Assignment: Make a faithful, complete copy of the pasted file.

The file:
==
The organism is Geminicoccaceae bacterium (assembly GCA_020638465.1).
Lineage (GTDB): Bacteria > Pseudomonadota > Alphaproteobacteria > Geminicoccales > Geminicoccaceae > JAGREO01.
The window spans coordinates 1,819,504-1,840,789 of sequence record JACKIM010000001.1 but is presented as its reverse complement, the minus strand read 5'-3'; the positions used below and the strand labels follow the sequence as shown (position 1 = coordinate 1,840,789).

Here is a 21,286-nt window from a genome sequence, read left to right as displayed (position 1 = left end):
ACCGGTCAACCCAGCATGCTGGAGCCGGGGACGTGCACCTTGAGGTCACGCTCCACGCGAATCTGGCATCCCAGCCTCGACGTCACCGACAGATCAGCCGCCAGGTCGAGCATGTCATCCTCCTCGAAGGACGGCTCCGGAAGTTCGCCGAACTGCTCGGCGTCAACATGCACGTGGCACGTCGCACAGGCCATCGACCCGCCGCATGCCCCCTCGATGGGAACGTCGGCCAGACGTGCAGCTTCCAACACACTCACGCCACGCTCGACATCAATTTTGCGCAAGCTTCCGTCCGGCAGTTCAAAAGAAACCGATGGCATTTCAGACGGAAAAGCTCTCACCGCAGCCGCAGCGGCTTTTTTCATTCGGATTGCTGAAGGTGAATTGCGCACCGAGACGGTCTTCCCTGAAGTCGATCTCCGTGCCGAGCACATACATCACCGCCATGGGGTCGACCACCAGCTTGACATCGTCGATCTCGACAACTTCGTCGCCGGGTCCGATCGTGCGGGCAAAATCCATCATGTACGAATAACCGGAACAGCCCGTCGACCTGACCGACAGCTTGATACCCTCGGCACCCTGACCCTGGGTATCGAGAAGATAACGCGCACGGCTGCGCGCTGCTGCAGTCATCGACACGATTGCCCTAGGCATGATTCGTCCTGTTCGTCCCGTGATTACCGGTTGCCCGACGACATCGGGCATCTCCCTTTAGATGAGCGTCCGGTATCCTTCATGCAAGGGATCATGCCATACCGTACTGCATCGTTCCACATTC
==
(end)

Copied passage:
The organism is Geminicoccaceae bacterium (assembly GCA_020638465.1).
Lineage (GTDB): Bacteria > Pseudomonadota > Alphaproteobacteria > Geminicoccales > Geminicoccaceae > JAGREO01.
The window spans coordinates 1,819,504-1,840,789 of sequence record JACKIM010000001.1 but is presented as its reverse complement, the minus strand read 5'-3'; the positions used below and the strand labels follow the sequence as shown (position 1 = coordinate 1,840,789).

Here is a 21,286-nt window from a genome sequence, read left to right as displayed (position 1 = left end):
ACCGGTCAACCCAGCATGCTGGAGCCGGGGACGTGCACCTTGAGGTCACGCTCCACGCGAATCTGGCATCCCAGCCTCGACGTCACCGACAGATCAGCCGCCAGGTCGAGCATGTCATCCTCCTCGAAGGACGGCTCCGGAAGTTCGCCGAACTGCTCGGCGTCAACATGCACGTGGCACGTCGCACAGGCCATCGACCCGCCGCATGCCCCCTCGATGGGAACGTCGGCCAGACGTGCAGCTTCCAACACACTCACGCCACGCTCGACATCAATTTTGCGCAAGCTTCCGTCCGGCAGTTCAAAAGAAACCGATGGCATTTCAGACGGAAAAGCTCTCACCGCAGCCGCAGCGGCTTTTTTCATTCGGATTGCTGAAGGTGAATTGCGCACCGAGACGGTCTTCCCTGAAGTCGATCTCCGTGCCGAGCACATACATCACCGCCATGGGGTCGACCACCAGCTTGACATCGTCGATCTCGACAACTTCGTCGCCGGGTCCGATCGTGCGGGCAAAATCCATCATGTACGAATAACCGGAACAGCCCGTCGACCTGACCGACAGCTTGATACCCTCGGCACCCTGACCCTGGGTATCGAGAAGATAACGCGCACGGCTGCGCGCTGCTGCAGTCATCGACACGATTGCCCTAGGCATGATTCGTCCTGTTCGTCCCGTGATTACCGGTTGCCCGACGACATCGGGCATCTCCCTTTAGATGAGCGTCCGGTATCCTTCATGCAAGGGATCATGCCATACCGTACTGCATCGTTCCACATTC